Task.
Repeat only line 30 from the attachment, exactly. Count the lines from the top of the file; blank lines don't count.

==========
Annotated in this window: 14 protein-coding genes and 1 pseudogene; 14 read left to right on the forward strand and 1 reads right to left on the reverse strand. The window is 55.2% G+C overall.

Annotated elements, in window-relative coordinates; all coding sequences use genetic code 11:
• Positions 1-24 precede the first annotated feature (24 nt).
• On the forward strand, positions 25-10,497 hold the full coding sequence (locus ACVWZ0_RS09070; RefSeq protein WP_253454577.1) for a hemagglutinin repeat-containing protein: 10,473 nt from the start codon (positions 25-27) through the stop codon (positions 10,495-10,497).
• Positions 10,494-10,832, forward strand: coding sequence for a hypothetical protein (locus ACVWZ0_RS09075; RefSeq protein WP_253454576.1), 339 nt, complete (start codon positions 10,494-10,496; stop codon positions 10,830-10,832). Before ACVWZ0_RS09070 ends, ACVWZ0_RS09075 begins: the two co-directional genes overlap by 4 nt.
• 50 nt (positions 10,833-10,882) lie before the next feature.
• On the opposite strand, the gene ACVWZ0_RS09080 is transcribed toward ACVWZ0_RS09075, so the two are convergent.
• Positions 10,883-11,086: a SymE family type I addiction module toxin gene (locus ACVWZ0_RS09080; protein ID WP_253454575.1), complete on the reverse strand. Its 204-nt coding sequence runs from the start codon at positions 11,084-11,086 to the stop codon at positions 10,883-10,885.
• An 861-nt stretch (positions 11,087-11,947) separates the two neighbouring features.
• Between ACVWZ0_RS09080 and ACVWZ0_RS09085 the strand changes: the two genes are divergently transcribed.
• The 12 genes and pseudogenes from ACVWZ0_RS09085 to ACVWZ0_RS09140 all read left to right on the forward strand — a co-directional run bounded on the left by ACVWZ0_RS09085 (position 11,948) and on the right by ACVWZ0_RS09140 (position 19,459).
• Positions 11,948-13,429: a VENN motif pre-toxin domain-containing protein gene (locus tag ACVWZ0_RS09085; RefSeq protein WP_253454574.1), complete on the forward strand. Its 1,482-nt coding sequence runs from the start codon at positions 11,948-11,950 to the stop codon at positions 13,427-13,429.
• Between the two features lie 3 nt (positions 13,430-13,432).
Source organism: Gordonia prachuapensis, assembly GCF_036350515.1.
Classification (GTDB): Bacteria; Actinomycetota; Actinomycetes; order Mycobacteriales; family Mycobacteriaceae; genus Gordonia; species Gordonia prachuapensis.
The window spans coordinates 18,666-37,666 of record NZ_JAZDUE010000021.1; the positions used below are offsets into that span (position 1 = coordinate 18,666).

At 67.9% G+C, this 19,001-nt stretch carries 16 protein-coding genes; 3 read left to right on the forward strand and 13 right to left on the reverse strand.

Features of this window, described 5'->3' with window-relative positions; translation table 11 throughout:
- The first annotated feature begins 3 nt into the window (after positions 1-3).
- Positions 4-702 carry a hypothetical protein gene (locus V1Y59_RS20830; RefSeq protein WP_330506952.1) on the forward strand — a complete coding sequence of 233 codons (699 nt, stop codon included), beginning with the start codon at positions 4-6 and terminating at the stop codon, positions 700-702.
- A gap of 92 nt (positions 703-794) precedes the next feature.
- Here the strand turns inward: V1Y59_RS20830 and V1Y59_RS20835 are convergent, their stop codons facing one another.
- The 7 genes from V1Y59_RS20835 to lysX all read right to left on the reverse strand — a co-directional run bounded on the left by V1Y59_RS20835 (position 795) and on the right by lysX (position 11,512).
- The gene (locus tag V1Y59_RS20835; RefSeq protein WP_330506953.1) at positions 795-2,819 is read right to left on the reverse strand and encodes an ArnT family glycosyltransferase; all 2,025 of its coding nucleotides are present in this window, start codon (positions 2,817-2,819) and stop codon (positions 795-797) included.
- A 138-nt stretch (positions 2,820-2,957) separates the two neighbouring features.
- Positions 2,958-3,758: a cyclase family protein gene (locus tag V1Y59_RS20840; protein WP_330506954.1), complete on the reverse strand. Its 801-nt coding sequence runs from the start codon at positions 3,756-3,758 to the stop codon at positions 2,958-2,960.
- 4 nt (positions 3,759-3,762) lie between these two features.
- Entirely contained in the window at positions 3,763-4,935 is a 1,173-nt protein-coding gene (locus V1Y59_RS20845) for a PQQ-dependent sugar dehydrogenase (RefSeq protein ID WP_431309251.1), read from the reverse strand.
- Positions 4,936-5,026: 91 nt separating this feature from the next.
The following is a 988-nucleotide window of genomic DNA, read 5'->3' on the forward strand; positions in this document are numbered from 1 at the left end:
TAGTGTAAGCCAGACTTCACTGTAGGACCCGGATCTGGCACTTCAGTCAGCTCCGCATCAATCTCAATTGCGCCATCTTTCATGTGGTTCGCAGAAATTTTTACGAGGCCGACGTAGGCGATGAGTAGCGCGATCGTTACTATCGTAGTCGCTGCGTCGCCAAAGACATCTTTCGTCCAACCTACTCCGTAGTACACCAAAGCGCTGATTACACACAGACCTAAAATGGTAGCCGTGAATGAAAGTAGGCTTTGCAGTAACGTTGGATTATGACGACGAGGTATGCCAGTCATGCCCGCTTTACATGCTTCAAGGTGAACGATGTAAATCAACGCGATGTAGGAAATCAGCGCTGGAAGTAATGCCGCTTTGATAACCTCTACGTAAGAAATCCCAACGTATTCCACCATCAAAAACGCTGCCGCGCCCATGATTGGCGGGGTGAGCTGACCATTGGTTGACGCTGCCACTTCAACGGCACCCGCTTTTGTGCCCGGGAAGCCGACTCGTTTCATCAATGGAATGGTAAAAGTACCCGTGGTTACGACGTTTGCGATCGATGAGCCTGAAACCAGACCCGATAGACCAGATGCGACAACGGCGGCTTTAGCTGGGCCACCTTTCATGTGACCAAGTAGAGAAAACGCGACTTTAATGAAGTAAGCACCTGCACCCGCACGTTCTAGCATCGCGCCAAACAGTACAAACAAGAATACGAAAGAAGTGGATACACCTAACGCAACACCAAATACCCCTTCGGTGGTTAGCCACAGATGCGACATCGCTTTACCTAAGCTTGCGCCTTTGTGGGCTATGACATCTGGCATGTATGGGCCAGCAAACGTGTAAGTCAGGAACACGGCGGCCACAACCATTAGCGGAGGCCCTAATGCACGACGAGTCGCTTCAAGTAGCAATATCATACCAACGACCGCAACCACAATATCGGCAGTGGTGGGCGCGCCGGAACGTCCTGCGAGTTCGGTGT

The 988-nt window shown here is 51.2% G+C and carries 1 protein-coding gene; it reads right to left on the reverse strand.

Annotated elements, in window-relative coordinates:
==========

The following is a 988-nucleotide window of genomic DNA, read 5'->3' on the forward strand; positions in this document are numbered from 1 at the left end: